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It's a Small World

Scientists at KU Medical Center are focusing on the tiniest particles of life to solve some of the biggest challenges in medicine.

stylized illustration of molecules

Molecules.

It’s a word that for many people conjures up memories of high school chemistry class and the periodic table of elements that hung on the wall. But molecules are obviously so much more than that. They are the building blocks of every physical substance. They are the Lego pieces of all that’s in this world, including water and wood and air and gold and smoke and grass and milk and even the chalk dust in that classroom where we first learned about them.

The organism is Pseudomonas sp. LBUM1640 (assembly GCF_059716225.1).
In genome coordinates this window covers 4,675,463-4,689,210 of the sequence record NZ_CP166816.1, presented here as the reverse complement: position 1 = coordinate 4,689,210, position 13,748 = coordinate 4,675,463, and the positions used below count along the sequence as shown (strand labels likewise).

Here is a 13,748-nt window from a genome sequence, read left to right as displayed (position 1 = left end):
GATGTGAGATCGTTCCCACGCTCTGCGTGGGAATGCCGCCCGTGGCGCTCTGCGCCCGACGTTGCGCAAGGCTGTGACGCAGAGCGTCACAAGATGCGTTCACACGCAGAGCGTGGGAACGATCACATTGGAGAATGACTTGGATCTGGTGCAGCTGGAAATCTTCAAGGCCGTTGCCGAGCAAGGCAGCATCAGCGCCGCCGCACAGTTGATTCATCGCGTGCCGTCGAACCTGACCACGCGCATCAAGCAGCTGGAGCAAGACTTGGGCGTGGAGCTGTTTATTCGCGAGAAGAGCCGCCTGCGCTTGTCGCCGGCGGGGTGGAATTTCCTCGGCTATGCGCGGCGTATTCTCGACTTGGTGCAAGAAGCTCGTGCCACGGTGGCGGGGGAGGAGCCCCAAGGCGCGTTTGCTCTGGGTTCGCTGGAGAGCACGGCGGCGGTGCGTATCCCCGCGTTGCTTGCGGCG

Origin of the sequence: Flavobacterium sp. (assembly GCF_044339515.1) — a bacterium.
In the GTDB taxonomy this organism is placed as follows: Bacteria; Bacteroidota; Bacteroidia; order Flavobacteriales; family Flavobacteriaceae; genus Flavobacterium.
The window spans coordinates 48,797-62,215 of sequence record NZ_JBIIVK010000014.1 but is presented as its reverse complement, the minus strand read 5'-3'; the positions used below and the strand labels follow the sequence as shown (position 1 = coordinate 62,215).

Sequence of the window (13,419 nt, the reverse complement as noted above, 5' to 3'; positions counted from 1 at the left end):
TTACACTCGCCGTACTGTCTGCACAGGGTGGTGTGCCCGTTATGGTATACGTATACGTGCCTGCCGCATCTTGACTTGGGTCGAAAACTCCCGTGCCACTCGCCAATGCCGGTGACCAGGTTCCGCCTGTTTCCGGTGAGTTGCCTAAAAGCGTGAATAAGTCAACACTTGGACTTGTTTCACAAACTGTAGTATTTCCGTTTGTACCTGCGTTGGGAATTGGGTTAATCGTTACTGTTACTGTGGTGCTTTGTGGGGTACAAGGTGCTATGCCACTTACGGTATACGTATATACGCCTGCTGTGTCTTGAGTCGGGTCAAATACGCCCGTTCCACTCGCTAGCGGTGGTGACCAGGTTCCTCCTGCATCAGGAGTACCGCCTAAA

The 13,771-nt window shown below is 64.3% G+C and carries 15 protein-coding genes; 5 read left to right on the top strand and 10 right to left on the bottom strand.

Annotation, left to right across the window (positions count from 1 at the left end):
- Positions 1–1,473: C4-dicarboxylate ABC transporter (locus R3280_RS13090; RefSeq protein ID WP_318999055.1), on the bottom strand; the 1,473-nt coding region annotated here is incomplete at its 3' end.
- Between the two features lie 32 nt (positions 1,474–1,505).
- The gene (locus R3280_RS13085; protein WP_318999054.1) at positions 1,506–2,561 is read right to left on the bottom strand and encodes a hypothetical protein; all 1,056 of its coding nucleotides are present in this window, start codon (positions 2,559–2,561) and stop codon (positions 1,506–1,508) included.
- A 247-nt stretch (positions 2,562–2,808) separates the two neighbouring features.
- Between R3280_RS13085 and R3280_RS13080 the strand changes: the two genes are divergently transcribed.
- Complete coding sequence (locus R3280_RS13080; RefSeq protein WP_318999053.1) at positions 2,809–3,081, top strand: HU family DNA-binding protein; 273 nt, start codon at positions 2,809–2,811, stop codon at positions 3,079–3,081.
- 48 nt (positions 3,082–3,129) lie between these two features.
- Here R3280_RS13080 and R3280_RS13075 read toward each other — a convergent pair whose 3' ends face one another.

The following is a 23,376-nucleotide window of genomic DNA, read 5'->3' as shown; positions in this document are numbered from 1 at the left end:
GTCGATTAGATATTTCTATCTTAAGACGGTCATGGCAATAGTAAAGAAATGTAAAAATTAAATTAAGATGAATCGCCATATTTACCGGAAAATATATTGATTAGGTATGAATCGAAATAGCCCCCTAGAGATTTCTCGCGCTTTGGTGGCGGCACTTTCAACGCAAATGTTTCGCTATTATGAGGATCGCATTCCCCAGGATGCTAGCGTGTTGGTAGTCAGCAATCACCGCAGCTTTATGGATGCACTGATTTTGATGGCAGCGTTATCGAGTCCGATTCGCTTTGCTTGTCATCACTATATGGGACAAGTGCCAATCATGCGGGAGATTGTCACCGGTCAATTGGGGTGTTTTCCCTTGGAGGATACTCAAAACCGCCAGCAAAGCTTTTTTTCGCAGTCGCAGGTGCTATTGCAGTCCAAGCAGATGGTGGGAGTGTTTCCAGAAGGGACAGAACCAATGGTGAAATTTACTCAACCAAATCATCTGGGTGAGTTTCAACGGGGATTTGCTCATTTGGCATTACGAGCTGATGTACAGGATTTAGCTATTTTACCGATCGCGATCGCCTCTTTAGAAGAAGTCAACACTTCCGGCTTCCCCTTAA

And what are these building blocks made of? In a nutshell, a molecule is made of two or more atoms of elements on the periodic table — sometimes the same element, sometimes different ones — fused together by attractive forces known as chemical bonds. Single atoms of elements are not molecules. For example, a single oxygen atom is not a molecule.

But when a single oxygen atom bonds to itself (dioxygen or O2) or to another element such as carbon (carbon dioxide or CO2), a molecule is formed. Depending on way they bond, molecules can acquire distinct shapes or molecular structures such as linear, V-shaped, trigonal planar, pyramidal, trigonal pyramidal, tetrahedral, octahedral and T-shaped.